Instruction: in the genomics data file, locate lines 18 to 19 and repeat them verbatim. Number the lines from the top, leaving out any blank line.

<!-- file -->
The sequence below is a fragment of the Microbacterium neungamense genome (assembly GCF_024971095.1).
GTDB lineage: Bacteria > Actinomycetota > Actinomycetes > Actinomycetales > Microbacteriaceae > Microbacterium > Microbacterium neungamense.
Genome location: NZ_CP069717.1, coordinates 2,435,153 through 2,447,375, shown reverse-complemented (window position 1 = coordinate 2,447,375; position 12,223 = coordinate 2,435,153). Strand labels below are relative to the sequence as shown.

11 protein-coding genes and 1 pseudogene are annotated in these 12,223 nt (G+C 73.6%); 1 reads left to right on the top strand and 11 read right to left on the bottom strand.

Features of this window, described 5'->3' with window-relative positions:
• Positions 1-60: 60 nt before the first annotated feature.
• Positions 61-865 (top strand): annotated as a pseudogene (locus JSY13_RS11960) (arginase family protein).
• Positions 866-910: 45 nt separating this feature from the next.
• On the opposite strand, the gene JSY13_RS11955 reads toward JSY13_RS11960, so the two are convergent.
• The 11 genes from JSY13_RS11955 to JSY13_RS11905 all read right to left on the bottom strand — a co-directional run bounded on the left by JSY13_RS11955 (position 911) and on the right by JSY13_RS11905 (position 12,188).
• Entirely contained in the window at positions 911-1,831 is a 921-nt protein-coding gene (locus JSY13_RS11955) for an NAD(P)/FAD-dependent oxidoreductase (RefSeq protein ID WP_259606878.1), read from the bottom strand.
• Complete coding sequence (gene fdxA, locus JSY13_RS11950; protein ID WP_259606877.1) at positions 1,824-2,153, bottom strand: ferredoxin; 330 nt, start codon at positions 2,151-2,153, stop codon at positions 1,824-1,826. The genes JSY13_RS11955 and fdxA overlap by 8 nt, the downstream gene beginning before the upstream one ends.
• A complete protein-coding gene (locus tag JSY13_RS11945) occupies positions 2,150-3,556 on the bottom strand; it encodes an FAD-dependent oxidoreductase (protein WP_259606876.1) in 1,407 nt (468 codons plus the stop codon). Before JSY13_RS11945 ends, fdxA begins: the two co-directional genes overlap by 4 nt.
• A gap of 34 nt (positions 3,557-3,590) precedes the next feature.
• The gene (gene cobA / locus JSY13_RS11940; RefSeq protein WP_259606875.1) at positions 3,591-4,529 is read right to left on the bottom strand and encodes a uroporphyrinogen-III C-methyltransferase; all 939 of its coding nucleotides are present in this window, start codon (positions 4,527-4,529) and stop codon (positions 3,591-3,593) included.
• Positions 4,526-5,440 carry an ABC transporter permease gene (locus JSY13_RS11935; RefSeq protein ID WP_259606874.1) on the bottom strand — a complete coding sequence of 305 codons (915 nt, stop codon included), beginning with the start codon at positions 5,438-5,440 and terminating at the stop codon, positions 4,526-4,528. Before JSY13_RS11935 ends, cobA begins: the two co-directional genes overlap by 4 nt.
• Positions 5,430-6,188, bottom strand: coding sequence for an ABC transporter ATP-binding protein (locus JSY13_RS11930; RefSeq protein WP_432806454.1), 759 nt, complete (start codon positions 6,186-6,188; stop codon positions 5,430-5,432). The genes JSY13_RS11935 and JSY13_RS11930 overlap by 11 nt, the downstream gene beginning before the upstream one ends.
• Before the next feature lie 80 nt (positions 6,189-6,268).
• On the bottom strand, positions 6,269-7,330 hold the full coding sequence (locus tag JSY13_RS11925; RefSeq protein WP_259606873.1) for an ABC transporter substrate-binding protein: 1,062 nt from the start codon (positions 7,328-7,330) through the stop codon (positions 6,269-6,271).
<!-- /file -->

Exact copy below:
• Before the next feature lie 80 nt (positions 6,189-6,268).
• On the bottom strand, positions 6,269-7,330 hold the full coding sequence (locus tag JSY13_RS11925; RefSeq protein WP_259606873.1) for an ABC transporter substrate-binding protein: 1,062 nt from the start codon (positions 7,328-7,330) through the stop codon (positions 6,269-6,271).